Music

Lorde – ‘Solar Power’: Album Review

Solar Power reveals a more mature position from the New Zealand sensation, fusing adult-contemporary tones with psychedelic seasoning.

It’s been 8 long years since Lorde released her debut album Pure Heroine, influencing a legion of alt-pop-folk fans all over the world.

In fact, it’s been 9 years since the song that started it all – the smash, anti-materialist anthem Royals – went to No. 1 in pretty much every country on the planet. This impressive global debut paved the way for countless awards, collaborations and film features that continue to this day.

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Image: ‘Solar Power’ music video. YouTube.

But while Lorde had firmly established herself as a pop icon from the beginning – solidifying this further with her 2017 bop, Green Light – her third studio effort, Solar Power shows a more mature position, fusing adult-contemporary tones with psychedelic seasoning.

As the singer explains, the record is a tribute to her happiest memories of summer growing up in her homeland of New Zealand.

Naturally, the album is loaded with peaceful auras, presented through lush string arrangements, beachy minimalist percussion and some of the happiest harmonising we’ve heard in pop music in the last few decades!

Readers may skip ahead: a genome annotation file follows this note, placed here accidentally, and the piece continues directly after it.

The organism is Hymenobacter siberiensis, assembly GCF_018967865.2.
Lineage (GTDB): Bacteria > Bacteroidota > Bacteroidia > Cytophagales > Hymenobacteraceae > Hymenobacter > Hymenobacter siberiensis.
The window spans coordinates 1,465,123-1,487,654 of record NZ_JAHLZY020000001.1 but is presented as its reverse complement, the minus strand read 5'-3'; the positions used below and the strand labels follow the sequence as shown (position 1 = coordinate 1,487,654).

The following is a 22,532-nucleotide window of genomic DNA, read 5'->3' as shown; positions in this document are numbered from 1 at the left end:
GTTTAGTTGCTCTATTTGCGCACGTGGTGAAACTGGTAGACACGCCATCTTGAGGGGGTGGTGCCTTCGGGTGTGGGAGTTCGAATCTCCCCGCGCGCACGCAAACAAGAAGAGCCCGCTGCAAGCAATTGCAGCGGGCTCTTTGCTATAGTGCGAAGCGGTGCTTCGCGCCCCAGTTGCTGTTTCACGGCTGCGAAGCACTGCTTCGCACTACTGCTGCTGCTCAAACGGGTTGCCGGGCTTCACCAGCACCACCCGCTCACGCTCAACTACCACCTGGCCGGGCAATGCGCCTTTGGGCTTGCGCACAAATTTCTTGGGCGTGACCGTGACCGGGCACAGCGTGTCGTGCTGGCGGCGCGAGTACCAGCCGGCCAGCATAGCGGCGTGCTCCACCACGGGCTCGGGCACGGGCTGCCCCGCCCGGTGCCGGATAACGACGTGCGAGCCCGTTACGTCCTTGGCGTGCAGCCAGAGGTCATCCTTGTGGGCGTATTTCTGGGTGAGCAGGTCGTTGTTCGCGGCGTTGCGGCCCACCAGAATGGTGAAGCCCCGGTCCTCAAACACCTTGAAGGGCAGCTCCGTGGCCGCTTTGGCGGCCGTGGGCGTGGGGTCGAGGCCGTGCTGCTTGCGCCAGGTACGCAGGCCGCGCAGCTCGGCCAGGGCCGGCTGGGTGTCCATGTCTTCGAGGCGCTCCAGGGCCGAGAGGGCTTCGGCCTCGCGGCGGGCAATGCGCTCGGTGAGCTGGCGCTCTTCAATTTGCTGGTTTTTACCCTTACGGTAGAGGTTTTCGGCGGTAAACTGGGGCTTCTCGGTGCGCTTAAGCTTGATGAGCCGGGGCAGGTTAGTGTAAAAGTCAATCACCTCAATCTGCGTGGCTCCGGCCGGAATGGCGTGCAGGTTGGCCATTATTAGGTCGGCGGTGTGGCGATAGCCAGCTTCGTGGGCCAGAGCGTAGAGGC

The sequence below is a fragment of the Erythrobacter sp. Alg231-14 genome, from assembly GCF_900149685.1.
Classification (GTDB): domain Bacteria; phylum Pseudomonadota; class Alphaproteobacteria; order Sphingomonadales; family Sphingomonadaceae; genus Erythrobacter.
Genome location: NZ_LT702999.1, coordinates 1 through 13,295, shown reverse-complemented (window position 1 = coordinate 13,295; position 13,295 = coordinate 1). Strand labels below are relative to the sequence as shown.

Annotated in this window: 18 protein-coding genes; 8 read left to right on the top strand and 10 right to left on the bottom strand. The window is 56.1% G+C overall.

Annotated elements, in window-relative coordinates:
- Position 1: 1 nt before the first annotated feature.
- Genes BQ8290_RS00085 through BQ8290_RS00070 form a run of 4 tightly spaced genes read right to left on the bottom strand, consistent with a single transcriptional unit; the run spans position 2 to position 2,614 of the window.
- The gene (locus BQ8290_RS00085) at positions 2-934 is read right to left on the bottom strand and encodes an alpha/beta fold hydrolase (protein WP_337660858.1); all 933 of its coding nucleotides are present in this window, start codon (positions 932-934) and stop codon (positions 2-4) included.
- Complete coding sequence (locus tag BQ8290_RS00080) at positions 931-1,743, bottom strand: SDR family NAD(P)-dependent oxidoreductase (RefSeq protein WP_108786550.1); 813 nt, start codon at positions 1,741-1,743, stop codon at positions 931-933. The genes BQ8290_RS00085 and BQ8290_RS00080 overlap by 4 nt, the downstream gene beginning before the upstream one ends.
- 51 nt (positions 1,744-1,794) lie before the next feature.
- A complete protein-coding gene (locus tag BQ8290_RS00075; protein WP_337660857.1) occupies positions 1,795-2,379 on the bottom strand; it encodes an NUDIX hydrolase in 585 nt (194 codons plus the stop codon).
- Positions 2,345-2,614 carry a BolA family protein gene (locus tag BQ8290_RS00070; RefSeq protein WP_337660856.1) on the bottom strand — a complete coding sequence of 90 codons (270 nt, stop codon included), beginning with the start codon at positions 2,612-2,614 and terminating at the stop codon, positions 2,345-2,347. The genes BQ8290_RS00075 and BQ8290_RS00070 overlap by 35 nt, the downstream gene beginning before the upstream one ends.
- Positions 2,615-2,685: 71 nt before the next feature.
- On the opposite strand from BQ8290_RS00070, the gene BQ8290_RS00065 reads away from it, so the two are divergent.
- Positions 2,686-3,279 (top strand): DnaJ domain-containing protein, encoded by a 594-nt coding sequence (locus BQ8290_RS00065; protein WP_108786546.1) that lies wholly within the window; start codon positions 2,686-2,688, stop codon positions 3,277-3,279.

This marks a big change from her last effort – 2017’s Melodrama – where an unapologetically literal title warned us of the music within.

No. Solar Power is a happy record. Peaceful. Tranquillising. Medicating.

You with me?

Originally dubbed her “acid” album, before the singer later decided it was better to call it her “weed album, it’s all one big musical trip.

“I thought it was going to make this big acid record, but I don’t think it was an acid album,” she told NME shortly before the album’s release.

“I had one bad experience in this album and was like meh, it’s a weed album. It’s one of my great weed albums.”

And the singer makes no effort to hide it. I mean, it’s kind of the point. After all, drug references aren’t uncommon for the New Zealand sensation. Her debut was called Pure Heroine, remember?

I don’t think she was ENTIRELY referring to herself as a saviour.

“The references are so deep (on Solar Power), conjuring that slight sort of cult leader, ‘take the drug I’m about to put on your tongue’ sort of world… I say, ‘let the bliss begin’, like, I’m a maniac.”

Maniac or otherwise, this might be Lorde’s most contained release to date.

Clocking in at a bitter-sweet 43 minutes and 13 seconds, it’s a remarkably concise and consistent record – which is pretty darn impressive.

I mean, not many artists today can find that perfect blend of consistency and variety, leading to an album where every track is essential in forming a whole. But here, Lorde does this perfectly.

From the opening arpeggios on track no.1, The Path, the tone is set.

The spiralling, phasing guitars echo the cruisy vibes from Lana Del Ray’s 2019 single Doin Time, informing us that Solar Power will be an exploration in smooth, acoustic serenity.